This 12 Bar Blues Backing Track is from the
The progression is still the same - revolving around the same 12 Bar format discussed in the previous 12 Bar
Although we don't use chords, the bars are still distinctly following the 12 bar format for E minor (i.e. the I - IV - V of the E minor scale):
Position: I - II - III - IV - V - VI - VII - I
E minor: E - F# - G - A - B - C - D - E
Chords following the I - I - I - I - IV - IV - I - I - V - IV - I - I progression give the traditional 12 Bar Blues format. So for E minor (the key of this piece) we get:
E - E - E - E - A - A - E - E - B - A - E - E
Go to the Jamzone article to see the specific E and A bars if you are unsure about what they are. Notice that here we only play one note at a time, and not chords, however, during each bar we emphasise the appropriate note much more. For example in the E bars the notes are:
E (mute) E - D - E (hold) - E - A - E - G
Notice that the E is played more often and for longer than the other notes. Setting the tonal centre for the bar.
Same happens for the A bars:
A (mute) A - G - A (hold) - A - D - A - C
The A notes occur more often and for longer, dominating the overall tonality of the bar.
The E and A bars are the backbone of the tune, and as you can see in the ActionTab, both follow the exact same pattern - except on different strings. This means that once you can play the E bar, you can easily play the A bar - just do the same sequence of notes / rhythm all one string higher.
In order to play the E and A bars, we use only the 1st and 3rd fingers, and rely on the open string to give use the root note for each bar. So with practice you should be able to get them quite quickly. The rest of the tune strictly follows the same progression played in the previous backing exercise, except this time we pick individual notes rather than strum chords. This is also true for the turnaround.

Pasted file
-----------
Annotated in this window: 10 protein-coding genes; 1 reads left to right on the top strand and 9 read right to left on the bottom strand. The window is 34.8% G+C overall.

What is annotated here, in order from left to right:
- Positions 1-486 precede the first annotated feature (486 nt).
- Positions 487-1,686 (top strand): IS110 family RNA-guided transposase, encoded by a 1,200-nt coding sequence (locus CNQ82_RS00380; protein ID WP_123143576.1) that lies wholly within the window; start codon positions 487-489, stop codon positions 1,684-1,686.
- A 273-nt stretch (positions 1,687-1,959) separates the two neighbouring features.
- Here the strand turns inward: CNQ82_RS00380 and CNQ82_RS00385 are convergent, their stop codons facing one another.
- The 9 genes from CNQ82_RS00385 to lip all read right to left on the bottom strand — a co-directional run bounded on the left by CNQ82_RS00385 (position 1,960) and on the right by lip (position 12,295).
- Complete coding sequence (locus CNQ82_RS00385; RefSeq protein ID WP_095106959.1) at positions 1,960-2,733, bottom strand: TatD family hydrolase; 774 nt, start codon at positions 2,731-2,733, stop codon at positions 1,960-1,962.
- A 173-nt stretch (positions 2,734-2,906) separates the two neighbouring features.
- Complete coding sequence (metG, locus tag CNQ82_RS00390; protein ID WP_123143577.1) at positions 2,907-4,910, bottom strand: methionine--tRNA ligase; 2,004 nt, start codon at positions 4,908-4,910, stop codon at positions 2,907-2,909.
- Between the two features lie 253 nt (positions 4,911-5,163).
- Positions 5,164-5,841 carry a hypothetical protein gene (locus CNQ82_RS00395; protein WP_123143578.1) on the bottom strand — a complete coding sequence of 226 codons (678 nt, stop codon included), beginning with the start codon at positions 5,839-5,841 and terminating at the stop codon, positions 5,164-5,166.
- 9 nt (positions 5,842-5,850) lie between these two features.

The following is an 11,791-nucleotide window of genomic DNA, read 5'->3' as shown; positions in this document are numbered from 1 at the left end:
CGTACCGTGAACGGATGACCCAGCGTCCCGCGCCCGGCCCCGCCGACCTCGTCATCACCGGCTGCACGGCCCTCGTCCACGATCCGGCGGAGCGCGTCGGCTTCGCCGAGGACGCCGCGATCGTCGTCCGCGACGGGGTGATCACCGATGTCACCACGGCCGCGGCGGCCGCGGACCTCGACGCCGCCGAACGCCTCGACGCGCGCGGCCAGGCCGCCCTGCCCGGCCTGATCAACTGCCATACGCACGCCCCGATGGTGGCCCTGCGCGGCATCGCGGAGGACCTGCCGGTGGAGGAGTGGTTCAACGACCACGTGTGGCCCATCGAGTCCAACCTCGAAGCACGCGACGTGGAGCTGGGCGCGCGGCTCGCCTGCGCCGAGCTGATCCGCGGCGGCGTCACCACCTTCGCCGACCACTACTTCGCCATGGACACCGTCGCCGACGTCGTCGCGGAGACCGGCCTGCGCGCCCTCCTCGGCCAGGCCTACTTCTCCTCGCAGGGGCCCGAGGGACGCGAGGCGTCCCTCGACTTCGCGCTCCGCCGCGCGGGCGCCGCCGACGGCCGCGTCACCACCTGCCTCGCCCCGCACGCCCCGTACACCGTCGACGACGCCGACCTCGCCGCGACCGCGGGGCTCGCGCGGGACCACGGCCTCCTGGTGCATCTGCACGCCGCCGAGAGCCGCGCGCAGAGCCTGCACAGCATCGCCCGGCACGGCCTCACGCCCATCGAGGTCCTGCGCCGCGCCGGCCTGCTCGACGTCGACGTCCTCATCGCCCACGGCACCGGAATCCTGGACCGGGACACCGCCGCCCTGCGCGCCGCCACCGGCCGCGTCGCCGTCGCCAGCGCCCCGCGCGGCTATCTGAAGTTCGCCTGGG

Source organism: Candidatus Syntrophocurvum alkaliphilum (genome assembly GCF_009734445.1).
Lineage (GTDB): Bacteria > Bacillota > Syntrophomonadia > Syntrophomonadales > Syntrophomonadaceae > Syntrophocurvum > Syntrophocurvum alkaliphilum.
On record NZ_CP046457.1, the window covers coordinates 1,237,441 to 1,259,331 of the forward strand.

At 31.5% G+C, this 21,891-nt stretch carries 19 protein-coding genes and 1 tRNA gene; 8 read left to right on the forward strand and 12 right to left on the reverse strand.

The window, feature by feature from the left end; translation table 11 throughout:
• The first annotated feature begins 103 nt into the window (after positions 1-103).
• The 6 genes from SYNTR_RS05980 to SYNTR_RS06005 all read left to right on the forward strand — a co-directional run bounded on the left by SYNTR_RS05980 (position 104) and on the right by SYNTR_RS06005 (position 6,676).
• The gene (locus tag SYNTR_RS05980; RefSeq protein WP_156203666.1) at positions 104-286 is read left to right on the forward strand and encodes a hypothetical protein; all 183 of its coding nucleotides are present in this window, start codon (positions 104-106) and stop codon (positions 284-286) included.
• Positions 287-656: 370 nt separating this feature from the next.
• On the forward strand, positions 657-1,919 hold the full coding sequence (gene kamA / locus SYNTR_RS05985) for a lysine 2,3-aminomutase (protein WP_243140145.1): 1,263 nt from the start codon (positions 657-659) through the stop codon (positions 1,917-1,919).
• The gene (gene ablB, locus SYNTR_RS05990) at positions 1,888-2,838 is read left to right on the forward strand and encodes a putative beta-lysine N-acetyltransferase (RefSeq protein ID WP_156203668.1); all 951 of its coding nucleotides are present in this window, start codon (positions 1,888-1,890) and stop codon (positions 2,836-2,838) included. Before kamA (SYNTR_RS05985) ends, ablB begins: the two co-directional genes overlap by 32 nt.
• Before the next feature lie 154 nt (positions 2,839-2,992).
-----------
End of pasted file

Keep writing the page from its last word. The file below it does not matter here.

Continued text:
Notice that during the E and A bars we use the 3rd finger to mute the string after the first note of each bar. Do NOT pick this muted note! It is there to show you how we suddenly stop the open string from sounding immediately after picking it. This gives us a nice rhythmic pause in the music.
Use the 3rd finger to mute the string at the 5th fret. Just quickly touch the string...Don't fret it or you'll play a hammer on, and don't pick it or you'll play a muted note! Do it right and you'll kill the string, stopping it dead. This gives a rhythmic pause before striking the open string again and then doing the slide on the next string.
As an alternative, you can always palm mute the string with your picking hand instead. Either technique works well here. The object of the exercise is to give a rhythmic pause between those notes!
Notice that if you play the normal speed audio in this Backing ActionTab that we've layered the guitar along with the rhythm guitar from the previous backing exercise. Great for jamming along with and experimenting!
As always, practice slowly and build up speed only once you've got it down right. Get a feel for the rhythm of the tune, this will help you find the right notes at the right time. When ready, start jamming along with the ActionTab.